Lawmakers also are jittery because of the limits on what they can do to bring down prices.

"Unfortunately, this is a difficult problem that doesn't have an easy solution," said Capito, the West Virginia lawmaker. "People don't want to hear that, and I don't want to say it. But that's the truth."

In an earlier generation, energy problems created trouble for President Carter. But today's situation is different, said John J. Pitney Jr., a former Republican National Committee staff member who teaches government at Claremont McKenna College.

"In the 1970s, many people believed in price controls and the breakup of the oil companies," he said. "Those ideas have fallen out of favor. Back then, there were urban legends about oil-filled tankers anchored just over the horizon, waiting until shortages drove prices up. This time, there doesn't seem to be an obvious target. Any politician who tried to scapegoat SUV drivers would soon find a district office full of angry soccer moms and NASCAR dads."

Some GOP strategists say they don't see any greater risk for Republicans than for Democratic incumbents.

"I think anybody in office — Republican or Democrat — is somewhat concerned, because, unlike a lot of other big issues out there, this one impacts people where they care about it most, and that's their pocketbook," said National Republican Congressional Committee spokesman Carl Forti.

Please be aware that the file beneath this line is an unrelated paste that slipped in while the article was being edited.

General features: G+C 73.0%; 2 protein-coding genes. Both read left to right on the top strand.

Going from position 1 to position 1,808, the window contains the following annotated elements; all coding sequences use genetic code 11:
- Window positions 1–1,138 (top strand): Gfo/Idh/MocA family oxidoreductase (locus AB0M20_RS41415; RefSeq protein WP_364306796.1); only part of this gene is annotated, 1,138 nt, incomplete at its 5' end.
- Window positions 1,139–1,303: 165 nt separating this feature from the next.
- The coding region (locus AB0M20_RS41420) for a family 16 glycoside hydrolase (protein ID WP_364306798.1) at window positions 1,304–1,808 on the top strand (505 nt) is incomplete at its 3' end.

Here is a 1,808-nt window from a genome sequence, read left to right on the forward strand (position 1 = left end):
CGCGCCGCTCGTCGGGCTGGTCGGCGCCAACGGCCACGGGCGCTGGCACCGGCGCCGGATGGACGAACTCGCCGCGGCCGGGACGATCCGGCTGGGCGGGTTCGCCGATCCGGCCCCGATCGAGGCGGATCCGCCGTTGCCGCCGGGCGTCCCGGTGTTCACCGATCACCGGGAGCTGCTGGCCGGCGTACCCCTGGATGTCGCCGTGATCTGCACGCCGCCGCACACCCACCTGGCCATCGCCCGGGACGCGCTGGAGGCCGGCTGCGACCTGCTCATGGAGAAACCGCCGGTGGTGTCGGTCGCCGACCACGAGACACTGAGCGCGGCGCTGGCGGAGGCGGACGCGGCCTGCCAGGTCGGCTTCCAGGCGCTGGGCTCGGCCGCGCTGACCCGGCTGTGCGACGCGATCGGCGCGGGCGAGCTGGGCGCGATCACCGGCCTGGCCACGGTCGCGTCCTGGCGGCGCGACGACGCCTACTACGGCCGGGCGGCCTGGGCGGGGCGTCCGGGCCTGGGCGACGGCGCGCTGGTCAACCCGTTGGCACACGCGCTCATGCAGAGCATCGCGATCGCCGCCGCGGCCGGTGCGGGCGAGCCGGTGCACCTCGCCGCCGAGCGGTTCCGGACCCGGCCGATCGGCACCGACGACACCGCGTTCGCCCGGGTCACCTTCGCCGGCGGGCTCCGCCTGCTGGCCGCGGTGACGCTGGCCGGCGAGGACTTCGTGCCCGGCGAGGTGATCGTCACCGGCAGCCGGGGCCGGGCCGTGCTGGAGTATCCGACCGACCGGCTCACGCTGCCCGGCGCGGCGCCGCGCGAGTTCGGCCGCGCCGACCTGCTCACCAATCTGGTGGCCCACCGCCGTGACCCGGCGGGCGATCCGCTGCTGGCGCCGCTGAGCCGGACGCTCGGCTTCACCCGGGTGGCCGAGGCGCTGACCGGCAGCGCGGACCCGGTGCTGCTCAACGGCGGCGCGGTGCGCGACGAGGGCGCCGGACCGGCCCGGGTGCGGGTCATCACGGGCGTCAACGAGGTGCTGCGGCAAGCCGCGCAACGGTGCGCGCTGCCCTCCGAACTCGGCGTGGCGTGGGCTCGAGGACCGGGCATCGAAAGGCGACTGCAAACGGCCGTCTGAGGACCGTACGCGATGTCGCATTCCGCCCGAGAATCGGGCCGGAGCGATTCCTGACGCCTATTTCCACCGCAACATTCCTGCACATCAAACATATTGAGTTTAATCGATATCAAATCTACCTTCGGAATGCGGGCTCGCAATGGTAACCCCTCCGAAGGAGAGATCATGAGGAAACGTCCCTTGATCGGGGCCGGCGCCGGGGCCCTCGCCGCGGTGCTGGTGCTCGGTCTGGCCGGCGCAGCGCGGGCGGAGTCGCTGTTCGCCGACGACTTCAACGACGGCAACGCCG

Barton, the House Energy Committee chairman, said complaints about high prices were hard to escape.

Because his car has a congressional license plate, people have come up to him and asked, "Are you Congressman Barton?" But with public irritation so high, he said, "My temptation is to say, 'No, I'm just working for him.' "

Bowser
08-25-2005, 10:16 AM
A buddy of mine owns his own business dealing with two way radio repair, and travels a TON. He owns an Expedition to haul all this crap around everywhere, and he said it's costing him $140 a week in gas. Utterly ridiculous.

I don't understand the raising costs of oil, when (I thought) it has been reported that our reserves and stockpiles have never been higher. Are we still blaming China for their increased consumption?

Amnorix
08-25-2005, 10:16 AM
Democrats should pounce on this by emphasizing the recent energy bill. I didn't pay too much attention to it, but my casual understanding was that it gave a tax break to big oil. If not too many Democrats voted in favor of the bill, then it'd be an excellent source of fodder when appealing to the lowest common demoninator of voters.

Realpolitick at work.

Brock
08-25-2005, 10:19 AM
Democrats should pounce on this by emphasizing the recent energy bill. I didn't pay too much attention to it, but my casual understanding was that it gave a tax break to big oil. If not too many Democrats voted in favor of the bill, then it'd be an excellent source of fodder when appealing to the lowest common demoninator of voters.

Realpolitick at work.

It's definitely a huge card to play next year. The question is if the Democrats can get their crap together enough to play it.

Donger
08-25-2005, 10:23 AM
A buddy of mine owns his own business dealing with two way radio repair, and travels a TON. He owns an Expedition to haul all this crap around everywhere, and he said it's costing him $140 a week in gas. Utterly ridiculous.